Regardless of how I manipulated the blue line in Google Maps, there was no reasonable way around it. “We are going to have to go through Kansas or Nebraska,” I finally said. It was quiet in the room for a minute and then Pavel suggested, “What if we just fly?”
“…across the county for our cross-country road trip?” Sometimes driving a point home is all in how you finish someone else’s sentence.
Our decision to travel from Colorado to the northeast began as an offhand remark just a few weeks earlier. “I’ve never been to New York City,” I said. And, true to our shared form, within minutes we were on Airbnb. “Should I book it?” By now, we both know that once we get to this question, we are already all in.
And, then, “I’ve never been to any of those northeastern states, actually.” New York led to Boston, which led to Cape Cod, which led to Salem, which led to Providence, which led to New Haven, and Portland, and why not camp in Acadia? And, if we take the car, then we can stop in Philadelphia and Atlantic City on the way – and then Niagara Falls and Chicago on our way home.
Further inquiry cemented what I had already said – there was no way around it. Literally. “Kansas or Nebraska?” I asked.
“The Wizard of Oz was set in Kansas, right? They must have a museum, right?” Pavel asked after a moment of desperate consideration. We left it unresolved.
As we picked our way through REI one last time before embarking, Pavel studied the bear canisters. Ever since we had both realized that we would be camping in bear country, our entire focus had shifted from planning patriotic tours of old America to stocking up on armors and repellants. He didn’t have to ask – he simply held two large containers in front of himself and raised his eyebrows. Inspecting each, and seeing no discernible difference (Can’t a bear just bite through plastic?), I just shrugged and he put it all into words. “You know, the bottom line is – if a bear is in our camp trying to get our food, I’m not stopping to collect whatever he leaves behind. We’re out.”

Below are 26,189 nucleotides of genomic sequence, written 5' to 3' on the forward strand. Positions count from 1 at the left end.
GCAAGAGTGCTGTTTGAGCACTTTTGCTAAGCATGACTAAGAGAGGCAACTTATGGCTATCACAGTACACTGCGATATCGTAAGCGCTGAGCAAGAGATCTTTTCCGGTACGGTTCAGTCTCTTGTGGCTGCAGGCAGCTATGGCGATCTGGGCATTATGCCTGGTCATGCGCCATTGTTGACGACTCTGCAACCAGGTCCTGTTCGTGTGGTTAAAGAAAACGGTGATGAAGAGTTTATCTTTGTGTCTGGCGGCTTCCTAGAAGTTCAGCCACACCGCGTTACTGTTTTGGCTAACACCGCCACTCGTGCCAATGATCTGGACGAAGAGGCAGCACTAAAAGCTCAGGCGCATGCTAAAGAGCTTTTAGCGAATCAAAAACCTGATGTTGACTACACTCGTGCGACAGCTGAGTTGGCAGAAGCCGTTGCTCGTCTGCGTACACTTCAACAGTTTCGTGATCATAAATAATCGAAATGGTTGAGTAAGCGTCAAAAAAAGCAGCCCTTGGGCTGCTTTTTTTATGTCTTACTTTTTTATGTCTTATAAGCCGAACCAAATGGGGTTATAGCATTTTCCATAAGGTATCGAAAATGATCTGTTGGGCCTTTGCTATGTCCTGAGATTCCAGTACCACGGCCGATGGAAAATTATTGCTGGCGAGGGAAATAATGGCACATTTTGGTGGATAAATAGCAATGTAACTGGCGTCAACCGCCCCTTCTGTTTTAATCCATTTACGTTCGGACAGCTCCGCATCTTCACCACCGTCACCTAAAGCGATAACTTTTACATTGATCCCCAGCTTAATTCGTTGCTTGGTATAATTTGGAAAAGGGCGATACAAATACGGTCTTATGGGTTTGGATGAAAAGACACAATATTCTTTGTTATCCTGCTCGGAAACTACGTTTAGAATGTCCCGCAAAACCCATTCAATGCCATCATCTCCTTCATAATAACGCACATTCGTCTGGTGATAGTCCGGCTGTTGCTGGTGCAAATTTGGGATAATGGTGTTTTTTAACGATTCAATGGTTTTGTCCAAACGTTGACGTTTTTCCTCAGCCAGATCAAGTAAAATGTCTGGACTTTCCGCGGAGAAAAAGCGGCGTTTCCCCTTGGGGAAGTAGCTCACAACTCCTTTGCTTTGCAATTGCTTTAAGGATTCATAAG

“Maybe we just need some bear repellant,” I mulled. I had no idea if or how it worked, but I thought I remembered seeing something about shark repellant a few years ago that was super effective. Something about dead shark oils. Or maybe urine. Maybe it’s the same idea. “So,” he said, as he examined the ingredient list, “this might just be a bottle of bear piss? For 25 dollars.”
I imagine harvesting it is risky business.
Five minutes later, as I stood in the checkout line juggling numerous variations of bear repellant, Pavel disappeared for a few minutes and then returned. “Here,” he said, “put them in here.” In retrospect, it just made it more difficult for the cashier, who had to remove and scan each container of repellant from the bear canister Pavel had handed to me, before putting them right back in.
The cashier asked, “Where are you going that you need all of this?”
I told him about our trip and he asked why we chose the northeast. I opened my mouth to answer and suddenly realized that we didn’t really have a reason. I mean, I have never been to any of the northeastern states and Pavel has never seen the heartland, but other than that? After a moment, Pavel said, “Why not?” And, that seemed about right.
The cashier accepted our reason – and our cash – eventually responding simply, “If you’re driving, Kansas is prettier than you might think.”